The stricken Costa Concordia cruise liner is set to be moved from its current resting place near the Italian holiday island of Giglio in June.
It will be the final phase of the mammoth salvage operation of the 114,000 ton ship which was hauled upright from its partially submerged grave last September. After it is moved it will be demolished.
Salvage companies from six different nations, including five Italian firms, are bidding for the contract to break it up. The operation will be the first of its kind in the world and the initial move could be prove to be tricky and take months.
Italian civil protection chief Franco Gabrielli explained: “If the distance to the final harbour where the ship will end its journey is so far that it endangers the operation to move Costa Concordia by the Dutch heavy lifting ship Vanguard then it will stay in a temporary harbour until sometime between this coming September and October.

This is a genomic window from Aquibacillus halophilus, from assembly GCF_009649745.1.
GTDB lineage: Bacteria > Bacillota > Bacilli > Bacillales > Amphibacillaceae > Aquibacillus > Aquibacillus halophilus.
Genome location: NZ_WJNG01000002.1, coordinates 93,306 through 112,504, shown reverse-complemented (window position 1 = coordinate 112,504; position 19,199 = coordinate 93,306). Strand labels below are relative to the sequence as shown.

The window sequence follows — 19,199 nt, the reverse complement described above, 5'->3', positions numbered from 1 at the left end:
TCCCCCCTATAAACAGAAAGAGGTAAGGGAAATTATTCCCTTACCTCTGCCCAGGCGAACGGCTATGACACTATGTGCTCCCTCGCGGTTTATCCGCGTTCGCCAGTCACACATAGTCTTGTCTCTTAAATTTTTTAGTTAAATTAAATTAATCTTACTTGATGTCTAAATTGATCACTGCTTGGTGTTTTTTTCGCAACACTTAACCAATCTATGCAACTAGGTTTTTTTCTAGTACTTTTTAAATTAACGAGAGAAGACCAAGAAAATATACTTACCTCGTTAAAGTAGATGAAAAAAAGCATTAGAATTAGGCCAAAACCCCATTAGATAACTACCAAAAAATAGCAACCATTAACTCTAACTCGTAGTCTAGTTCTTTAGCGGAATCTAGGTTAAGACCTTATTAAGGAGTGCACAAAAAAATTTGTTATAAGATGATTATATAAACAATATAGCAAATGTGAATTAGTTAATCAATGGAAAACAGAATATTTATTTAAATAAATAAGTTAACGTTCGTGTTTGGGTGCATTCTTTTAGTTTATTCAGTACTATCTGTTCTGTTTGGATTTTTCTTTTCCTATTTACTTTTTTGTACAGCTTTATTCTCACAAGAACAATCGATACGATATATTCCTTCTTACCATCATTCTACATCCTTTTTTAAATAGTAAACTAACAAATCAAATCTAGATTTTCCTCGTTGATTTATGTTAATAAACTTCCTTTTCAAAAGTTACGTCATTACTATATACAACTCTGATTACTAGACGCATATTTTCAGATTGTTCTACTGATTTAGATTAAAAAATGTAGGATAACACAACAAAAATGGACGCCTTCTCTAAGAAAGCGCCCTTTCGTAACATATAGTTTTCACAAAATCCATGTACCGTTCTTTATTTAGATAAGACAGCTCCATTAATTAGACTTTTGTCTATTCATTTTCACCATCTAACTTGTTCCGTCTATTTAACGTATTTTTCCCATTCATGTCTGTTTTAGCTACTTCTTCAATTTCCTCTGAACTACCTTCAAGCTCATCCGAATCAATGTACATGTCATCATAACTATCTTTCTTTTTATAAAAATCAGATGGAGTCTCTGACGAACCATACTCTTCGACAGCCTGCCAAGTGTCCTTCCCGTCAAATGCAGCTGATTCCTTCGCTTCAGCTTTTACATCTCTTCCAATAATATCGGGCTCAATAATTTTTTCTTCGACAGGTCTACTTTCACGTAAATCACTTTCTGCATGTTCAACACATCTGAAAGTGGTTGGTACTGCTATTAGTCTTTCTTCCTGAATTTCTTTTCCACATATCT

“That’s the optimum time for Vanguard and sometime in that period it will be transported from its temporary home to its final destination where the Costa Concordia will be broken up.”
Thirty-two people died in the accident when the liner with more than 4,000 passengers on board smashed into rocks near the Giglio.
The wreck is to be subject to further inspections later this month after an Italian judge agreed to let experts go aboard to collect further evidence.